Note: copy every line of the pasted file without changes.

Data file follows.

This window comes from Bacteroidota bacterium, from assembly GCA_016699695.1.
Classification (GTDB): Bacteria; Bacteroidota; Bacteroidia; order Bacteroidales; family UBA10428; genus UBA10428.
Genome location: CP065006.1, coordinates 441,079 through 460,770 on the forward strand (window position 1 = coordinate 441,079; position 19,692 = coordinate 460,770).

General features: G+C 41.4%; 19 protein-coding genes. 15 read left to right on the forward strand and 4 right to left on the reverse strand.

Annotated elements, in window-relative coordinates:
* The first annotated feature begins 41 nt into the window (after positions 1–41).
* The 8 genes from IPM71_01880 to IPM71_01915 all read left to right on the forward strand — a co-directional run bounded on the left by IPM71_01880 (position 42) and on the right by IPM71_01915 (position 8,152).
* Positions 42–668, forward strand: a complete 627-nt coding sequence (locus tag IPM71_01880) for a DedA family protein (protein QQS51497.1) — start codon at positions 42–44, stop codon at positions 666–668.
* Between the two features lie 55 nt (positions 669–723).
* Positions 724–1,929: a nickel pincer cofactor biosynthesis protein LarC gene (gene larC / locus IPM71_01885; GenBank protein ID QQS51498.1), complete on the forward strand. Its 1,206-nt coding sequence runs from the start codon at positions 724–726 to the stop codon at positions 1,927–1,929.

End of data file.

This window comes from Bacteroidota bacterium, from assembly GCA_016699695.1.
Classification (GTDB): Bacteria; Bacteroidota; Bacteroidia; order Bacteroidales; family UBA10428; genus UBA10428.
Genome location: CP065006.1, coordinates 441,079 through 460,770 on the forward strand (window position 1 = coordinate 441,079; position 19,692 = coordinate 460,770).

General features: G+C 41.4%; 19 protein-coding genes. 15 read left to right on the forward strand and 4 right to left on the reverse strand.

Annotated elements, in window-relative coordinates:
* The first annotated feature begins 41 nt into the window (after positions 1–41).
* The 8 genes from IPM71_01880 to IPM71_01915 all read left to right on the forward strand — a co-directional run bounded on the left by IPM71_01880 (position 42) and on the right by IPM71_01915 (position 8,152).
* Positions 42–668, forward strand: a complete 627-nt coding sequence (locus tag IPM71_01880) for a DedA family protein (protein QQS51497.1) — start codon at positions 42–44, stop codon at positions 666–668.
* Between the two features lie 55 nt (positions 669–723).
* Positions 724–1,929: a nickel pincer cofactor biosynthesis protein LarC gene (gene larC / locus IPM71_01885; GenBank protein ID QQS51498.1), complete on the forward strand. Its 1,206-nt coding sequence runs from the start codon at positions 724–726 to the stop codon at positions 1,927–1,929.